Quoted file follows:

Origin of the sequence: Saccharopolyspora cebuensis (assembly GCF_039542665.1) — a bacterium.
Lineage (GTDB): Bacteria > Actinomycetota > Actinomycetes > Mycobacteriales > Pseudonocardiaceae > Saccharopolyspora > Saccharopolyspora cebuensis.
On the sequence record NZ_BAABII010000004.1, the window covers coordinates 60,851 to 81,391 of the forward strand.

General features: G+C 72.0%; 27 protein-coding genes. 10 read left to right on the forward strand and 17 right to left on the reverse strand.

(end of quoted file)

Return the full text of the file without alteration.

Origin of the sequence: Saccharopolyspora cebuensis (assembly GCF_039542665.1) — a bacterium.
Lineage (GTDB): Bacteria > Actinomycetota > Actinomycetes > Mycobacteriales > Pseudonocardiaceae > Saccharopolyspora > Saccharopolyspora cebuensis.
On the sequence record NZ_BAABII010000004.1, the window covers coordinates 60,851 to 81,391 of the forward strand.

General features: G+C 72.0%; 27 protein-coding genes. 10 read left to right on the forward strand and 17 right to left on the reverse strand.